The Privacy Amendment (Notifiable Data Breaches) Act 2017 went into effect in late February 2018.  Australian entities that are subject to the Privacy Act 1988 must now report ‘eligible data breaches’ to the Office of the Australian Information Commissioner and any individuals who may be affected by a data breach.

That is a deceptively simple statement with a lot to unpack. Nonetheless, a wide array of businesses and governments must comply with these changes immediately or risk substantial civil penalties. The wrath of consumers whose data has gone astray could be even worse than the fines.

It is obviously important to have a strategy in place to detect data breaches and to contain and remediate their damaging effects. The plan must be based on an understanding of the law.

Who do the new amendments apply to?

Although the legal language is fairly opaque, the short answer to the question is “almost everyone.” More specifically, it includes government agencies and nearly every business, including non-profit organisations that collect data about:

  • Credit reporting or building;
  • Any information that is personally identifiable; or
  • Tax information.

There are exceptions for businesses that earn $3 million or less, but there are also exceptions to the exceptions. Unless notified otherwise by your attorney, assume that these new requirements apply to your organisation.

What kind of data breach does the law apply to?

The legal language is not a model of clarity here either, but entities must act when:

  • there is unauthorised access to, or unauthorised disclosure of personal information or personal information is lost in circumstances where unauthorised access to, or unauthorised disclosure of the information is likely to occur; and
  • a reasonable person would conclude that the access or disclosure would be likely to result in serious harm to any of the individuals to whom the information relates.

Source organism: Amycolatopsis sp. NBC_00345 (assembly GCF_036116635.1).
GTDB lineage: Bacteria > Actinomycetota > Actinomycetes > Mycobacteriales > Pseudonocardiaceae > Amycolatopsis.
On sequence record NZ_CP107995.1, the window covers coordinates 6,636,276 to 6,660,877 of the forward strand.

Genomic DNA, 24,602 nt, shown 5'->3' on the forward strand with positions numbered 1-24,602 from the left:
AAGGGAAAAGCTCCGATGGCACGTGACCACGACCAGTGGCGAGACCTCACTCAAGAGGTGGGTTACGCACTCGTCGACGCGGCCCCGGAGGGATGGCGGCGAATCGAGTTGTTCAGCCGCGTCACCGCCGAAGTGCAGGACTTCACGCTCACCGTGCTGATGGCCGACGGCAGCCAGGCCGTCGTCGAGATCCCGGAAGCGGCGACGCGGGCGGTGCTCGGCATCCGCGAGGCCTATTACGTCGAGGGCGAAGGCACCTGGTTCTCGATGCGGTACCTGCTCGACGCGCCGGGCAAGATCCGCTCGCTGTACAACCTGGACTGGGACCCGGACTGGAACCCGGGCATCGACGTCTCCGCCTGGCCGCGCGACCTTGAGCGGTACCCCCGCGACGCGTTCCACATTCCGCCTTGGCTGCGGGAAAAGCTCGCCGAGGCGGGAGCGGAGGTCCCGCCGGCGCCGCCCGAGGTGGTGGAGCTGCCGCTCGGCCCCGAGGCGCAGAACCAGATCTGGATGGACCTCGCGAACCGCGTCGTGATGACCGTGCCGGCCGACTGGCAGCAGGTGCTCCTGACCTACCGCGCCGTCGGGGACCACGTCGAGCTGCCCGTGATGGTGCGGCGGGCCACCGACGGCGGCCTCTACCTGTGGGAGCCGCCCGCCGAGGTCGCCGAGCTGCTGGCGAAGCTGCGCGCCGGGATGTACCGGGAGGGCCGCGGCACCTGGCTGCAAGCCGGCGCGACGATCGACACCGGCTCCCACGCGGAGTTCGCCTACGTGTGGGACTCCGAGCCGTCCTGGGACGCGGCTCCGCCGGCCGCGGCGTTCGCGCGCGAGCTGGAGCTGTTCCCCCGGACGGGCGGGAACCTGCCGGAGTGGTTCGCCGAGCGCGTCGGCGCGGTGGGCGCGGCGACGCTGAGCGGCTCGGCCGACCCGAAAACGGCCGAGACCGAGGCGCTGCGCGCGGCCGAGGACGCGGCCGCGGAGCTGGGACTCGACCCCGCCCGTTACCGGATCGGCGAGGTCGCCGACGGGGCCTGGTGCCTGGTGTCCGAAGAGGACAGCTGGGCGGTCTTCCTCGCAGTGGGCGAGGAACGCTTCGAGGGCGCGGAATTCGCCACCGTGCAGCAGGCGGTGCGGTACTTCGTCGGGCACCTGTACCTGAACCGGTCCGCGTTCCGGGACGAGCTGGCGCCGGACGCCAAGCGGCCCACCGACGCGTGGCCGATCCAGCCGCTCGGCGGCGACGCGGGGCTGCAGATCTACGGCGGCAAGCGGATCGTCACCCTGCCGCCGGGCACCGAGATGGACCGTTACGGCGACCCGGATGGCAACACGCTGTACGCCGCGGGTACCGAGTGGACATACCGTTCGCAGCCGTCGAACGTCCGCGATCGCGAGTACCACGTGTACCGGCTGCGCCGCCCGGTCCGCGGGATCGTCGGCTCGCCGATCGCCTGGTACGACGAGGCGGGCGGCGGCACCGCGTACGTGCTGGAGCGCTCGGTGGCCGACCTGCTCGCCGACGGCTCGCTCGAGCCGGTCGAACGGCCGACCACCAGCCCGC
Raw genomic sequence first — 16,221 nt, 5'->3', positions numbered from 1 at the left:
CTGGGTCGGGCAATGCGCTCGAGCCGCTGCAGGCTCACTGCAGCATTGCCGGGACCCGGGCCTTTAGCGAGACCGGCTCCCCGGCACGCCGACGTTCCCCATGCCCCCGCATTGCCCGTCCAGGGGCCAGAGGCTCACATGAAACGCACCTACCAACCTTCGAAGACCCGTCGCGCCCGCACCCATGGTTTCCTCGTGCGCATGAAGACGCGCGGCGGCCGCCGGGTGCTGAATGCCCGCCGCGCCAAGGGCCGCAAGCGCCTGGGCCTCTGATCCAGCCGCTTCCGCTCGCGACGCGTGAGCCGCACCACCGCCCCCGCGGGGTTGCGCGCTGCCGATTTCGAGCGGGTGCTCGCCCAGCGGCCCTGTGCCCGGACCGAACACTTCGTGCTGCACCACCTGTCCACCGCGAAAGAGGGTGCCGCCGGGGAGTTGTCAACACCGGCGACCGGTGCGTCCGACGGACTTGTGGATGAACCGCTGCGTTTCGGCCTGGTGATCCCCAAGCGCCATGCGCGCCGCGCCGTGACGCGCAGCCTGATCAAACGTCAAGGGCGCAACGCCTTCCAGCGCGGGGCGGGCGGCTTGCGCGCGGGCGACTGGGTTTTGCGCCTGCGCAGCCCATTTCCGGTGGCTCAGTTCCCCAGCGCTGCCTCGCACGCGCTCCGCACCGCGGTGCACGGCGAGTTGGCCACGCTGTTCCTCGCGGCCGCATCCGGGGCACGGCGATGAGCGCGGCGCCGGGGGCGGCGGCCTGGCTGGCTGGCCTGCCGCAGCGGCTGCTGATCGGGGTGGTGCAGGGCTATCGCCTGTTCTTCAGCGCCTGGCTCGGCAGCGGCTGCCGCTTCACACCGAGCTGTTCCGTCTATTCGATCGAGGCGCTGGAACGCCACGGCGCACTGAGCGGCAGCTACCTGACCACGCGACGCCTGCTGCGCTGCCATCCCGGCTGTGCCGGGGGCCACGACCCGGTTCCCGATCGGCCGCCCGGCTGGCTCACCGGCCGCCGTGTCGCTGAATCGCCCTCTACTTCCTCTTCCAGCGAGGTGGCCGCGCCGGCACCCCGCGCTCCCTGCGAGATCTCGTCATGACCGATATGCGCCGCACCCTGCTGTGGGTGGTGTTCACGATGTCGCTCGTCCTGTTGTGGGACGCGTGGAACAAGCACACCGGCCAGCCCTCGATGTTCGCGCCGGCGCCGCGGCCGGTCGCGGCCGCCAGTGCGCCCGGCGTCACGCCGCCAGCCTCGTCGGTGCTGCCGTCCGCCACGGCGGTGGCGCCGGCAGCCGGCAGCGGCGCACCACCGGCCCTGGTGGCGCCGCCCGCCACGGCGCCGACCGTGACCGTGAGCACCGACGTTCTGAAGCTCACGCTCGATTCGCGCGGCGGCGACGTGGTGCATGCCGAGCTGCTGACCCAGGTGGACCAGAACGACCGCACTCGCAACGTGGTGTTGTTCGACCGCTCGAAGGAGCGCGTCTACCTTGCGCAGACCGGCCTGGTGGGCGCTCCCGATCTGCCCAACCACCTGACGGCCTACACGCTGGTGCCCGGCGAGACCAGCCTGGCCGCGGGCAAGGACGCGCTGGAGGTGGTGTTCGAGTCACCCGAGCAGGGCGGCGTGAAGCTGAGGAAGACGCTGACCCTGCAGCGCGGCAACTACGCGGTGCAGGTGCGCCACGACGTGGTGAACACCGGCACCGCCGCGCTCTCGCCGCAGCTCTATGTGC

Estimating the likelihood of serious harm requires an exercise of legal judgment, but businesses that have become aware of a data breach may consider:

  • the kind of data compromised;
  • whether it is encrypted and how strong that encryption is;
  • who might have obtained the data; and
  • Entities may also consider whether they have taken effective remedial action after the breach that might prevent the harm and thus excuse them from reporting the problem.

That is a dangerously tempting argument, though. There are powerful counter arguments for erring on the side of over-disclosure to protect the consumers and other people to whom the data belongs. It is, at least in part, a question of business reputation as well as law.

What actions must my business take?

If the breach triggers an obligation to act, affected businesses and government agencies must do two things:

  1. notify the Office of the Australian Information Commissioner about all the details; and
  2. tell the individuals whose information has been compromised.

Step two is the truly painful part. As quickly as possible, your organization must come clean with the details of the data breach, the information that has been compromised, and the steps that an individual should take in response to the incident. It is important to give customers a chance to take their own actions to defend themselves. In some cases, notification must be done on an individual basis. In others, general publication is sufficient.

No business wants to be in the position of having to take these steps.

How do I stay out of trouble?

Many organisations that have already taken steps to comply with the Privacy Act 1988 will be in good stead to detect data breaches when they occur.  The additional steps to comply with the new disclosure requirements should be relatively simple to implement.

In general, businesses should prepare a plan to deal with data breaches that delegates specific responsibility for identifying and closing security holes, notifying government agencies and impacted individuals and training staff to prevent another breach. The plan should also include all third-party service providers that have access to your data. It should also have an aggressive timeline to ensure rapid notification.

The attorneys at Owen Hodge Lawyers would like to help you and your organisation prepare for and respond to any data breaches in accordance with the law. Please call us to schedule a consultation at 1800 770 780.